Having been a frequent visitor of the Californian desert now for the past few years, there is always a sense of anticipation in the air within the hiking community when it comes to the flower blooms that follow winter rains. Everyone wants to know the who, what, when, where, and why to get there before the crowds do.
Really wet winters lead to ‘super’ flower blooms in the desert, which draw springtime visitors from far and wide. In San Diego County the crowds flow into Borrego Springs of Anza Borrego Desert State Park, the traffic mainly focusing on the areas that are easily accessed from roads. And I don’t blame these people for cramming the park — the blooms are shockingly beautiful. Orange, white, purple, and yellow flowers can stretch out for miles across the sandy desert valleys.
The best blooms are not always the easiest ones to find. Sometimes it takes a bit of exploration, checking each valley and canyon — seeing what’s beyond the next ridge on the horizon.
This year, 2019-20, was not a ‘super bloom’ year. After a couple good storms to start the winter, California went bone dry for January and February. An uncharacteristically wet spring came in March to save the day, but it was too little too late. Coronavirus had already squashed any plans to search for a late-season bloom within the state park boundaries.
Stumbling upon the hidden bloom
As part of my outdoor regimen during the lockdown — searching out remote, open hiking areas in the county — I ventured out to the high desert to take an age-old trail down into Canebrake Valley.
Canebrake Valley isn’t anything particularly special. It’s one of the dozens of flat, yet upward sloping, valleys that line the peninsular ranges of southern California.
The area was an important route for the Kumeyaay tribe, connecting their winter dwellings in the low desert to their summer homes in the more temperate mountain ranges.
I took my trustworthy, little Nissan down 10+ miles of dirt road in McCain Valley to reach my starting point. The road is as good as dirt roads get in the area due maintenance for the wind turbine farm.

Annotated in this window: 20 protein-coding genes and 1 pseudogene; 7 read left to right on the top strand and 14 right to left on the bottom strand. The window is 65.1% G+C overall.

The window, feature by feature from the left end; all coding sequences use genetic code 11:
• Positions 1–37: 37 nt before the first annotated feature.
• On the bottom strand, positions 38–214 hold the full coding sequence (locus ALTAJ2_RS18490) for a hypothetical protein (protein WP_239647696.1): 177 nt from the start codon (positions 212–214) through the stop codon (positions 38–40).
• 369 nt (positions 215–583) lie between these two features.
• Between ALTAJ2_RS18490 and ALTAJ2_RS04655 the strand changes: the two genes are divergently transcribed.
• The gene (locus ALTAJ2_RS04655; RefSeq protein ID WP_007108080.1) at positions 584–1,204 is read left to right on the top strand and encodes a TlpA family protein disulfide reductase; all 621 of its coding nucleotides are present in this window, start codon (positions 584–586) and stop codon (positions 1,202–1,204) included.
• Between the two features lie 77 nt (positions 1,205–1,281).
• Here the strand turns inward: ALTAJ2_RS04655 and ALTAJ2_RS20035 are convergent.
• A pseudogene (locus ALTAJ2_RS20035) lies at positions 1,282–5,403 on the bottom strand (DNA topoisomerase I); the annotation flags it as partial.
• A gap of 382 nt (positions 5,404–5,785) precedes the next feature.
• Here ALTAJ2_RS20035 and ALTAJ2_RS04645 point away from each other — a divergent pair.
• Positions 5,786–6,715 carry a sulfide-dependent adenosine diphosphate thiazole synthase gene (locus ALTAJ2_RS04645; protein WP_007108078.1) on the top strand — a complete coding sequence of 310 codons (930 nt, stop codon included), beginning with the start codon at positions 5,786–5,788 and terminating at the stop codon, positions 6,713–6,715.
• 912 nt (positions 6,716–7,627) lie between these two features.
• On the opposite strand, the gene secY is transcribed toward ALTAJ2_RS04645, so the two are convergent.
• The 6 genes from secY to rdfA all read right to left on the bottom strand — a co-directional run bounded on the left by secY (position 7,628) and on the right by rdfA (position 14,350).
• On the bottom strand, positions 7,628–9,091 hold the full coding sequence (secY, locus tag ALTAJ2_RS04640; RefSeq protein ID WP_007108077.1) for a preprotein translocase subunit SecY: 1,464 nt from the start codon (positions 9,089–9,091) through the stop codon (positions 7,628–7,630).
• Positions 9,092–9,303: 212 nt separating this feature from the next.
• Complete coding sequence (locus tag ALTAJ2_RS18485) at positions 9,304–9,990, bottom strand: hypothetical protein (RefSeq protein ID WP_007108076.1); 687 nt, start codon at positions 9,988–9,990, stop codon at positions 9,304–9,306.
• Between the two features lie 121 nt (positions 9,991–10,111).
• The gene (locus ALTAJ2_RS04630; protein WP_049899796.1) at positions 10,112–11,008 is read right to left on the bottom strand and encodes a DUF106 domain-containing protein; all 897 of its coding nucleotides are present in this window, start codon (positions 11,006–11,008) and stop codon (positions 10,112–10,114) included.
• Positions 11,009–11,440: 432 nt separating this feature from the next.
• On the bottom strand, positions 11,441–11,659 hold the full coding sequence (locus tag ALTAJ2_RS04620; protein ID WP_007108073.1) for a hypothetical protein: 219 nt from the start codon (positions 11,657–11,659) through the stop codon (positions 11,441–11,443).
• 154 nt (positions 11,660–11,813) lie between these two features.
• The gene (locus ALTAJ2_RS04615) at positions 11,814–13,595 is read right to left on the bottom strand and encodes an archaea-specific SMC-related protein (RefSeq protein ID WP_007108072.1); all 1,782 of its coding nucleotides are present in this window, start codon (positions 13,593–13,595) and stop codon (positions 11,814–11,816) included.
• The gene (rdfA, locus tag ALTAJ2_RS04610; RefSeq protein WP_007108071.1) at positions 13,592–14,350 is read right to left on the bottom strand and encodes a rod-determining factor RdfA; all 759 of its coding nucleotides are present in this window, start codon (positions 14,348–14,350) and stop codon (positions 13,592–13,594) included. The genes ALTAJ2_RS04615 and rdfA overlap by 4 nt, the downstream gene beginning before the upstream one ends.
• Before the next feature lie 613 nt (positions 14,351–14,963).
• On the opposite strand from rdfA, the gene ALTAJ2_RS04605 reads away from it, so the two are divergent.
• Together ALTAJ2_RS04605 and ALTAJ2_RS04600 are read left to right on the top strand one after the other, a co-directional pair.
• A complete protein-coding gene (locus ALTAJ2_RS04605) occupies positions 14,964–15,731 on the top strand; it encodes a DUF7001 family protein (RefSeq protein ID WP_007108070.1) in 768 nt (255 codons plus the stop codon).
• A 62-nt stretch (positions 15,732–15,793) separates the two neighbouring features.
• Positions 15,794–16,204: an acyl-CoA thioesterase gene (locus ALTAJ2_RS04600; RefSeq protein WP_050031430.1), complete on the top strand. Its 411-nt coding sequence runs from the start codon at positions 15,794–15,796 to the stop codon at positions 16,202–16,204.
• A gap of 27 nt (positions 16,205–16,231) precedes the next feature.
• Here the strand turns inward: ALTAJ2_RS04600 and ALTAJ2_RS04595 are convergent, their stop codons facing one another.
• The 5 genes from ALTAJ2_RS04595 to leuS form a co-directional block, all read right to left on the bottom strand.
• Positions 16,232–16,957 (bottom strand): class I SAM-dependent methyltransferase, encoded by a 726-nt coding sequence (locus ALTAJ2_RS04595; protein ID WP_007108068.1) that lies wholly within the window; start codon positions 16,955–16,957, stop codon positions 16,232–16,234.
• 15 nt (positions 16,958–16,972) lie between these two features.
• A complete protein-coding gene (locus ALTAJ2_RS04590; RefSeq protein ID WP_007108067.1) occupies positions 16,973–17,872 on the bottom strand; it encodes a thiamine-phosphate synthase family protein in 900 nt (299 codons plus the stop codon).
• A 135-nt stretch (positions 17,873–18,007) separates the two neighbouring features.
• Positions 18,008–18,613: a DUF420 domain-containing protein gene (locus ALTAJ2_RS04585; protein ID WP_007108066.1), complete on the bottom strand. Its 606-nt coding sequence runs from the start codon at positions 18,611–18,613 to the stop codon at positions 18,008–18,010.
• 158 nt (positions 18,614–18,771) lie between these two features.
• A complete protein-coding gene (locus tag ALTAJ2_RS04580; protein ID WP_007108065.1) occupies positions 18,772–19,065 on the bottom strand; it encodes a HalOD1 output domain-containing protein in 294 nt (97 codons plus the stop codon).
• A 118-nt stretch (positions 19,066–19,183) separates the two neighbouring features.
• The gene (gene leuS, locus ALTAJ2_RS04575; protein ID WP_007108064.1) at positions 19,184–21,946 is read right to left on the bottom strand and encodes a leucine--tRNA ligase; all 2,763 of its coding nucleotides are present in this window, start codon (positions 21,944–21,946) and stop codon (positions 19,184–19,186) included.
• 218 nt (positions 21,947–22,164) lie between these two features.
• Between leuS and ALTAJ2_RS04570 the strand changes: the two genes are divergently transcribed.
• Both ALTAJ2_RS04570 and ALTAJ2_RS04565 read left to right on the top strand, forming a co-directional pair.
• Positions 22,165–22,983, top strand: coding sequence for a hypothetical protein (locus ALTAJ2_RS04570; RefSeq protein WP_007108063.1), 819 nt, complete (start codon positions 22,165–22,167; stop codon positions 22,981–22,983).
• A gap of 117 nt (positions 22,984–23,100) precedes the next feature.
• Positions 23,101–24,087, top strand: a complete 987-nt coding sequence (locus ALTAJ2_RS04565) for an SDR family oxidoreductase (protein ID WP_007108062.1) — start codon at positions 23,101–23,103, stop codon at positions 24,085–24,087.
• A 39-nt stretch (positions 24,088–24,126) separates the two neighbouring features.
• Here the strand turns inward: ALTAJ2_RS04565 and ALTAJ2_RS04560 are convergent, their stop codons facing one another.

I started with some cross country trekking, following a hanging valley down from McCain into Canebrake.
From a distance I began to see vibrant colors spread across the valley floor. The sweeping yellow Brittlebush was most prominent, with pockets of red, purple, orange, and white flowers filling in the blanks.
I hadn’t gone in search of the springtime bloom, but I had certainly stumbled upon one that few had seen due to the shutdown and remote location.
Take a gander at the vast range of blooming plants that we came across that April afternoon. (I am no botanist, so feel free to correct me on any of the flower identification).
Is the age of the super bloom actually long gone?
To wrap up this post, I’d like to introduce an interesting thought that I came across in an article online.
The article theorizes that super blooms have always been around and were just popularized by social media, but the idea that makes my ears stand up is about human intervention on the land making super blooms a rare occurrence, instead of the norm.
Is the introduction of invasive flora, dams that leech natural water sources, and cement that banishes our soil to never see the sun causing these flower blooms to become rarer and less expansive?
Hard to say no.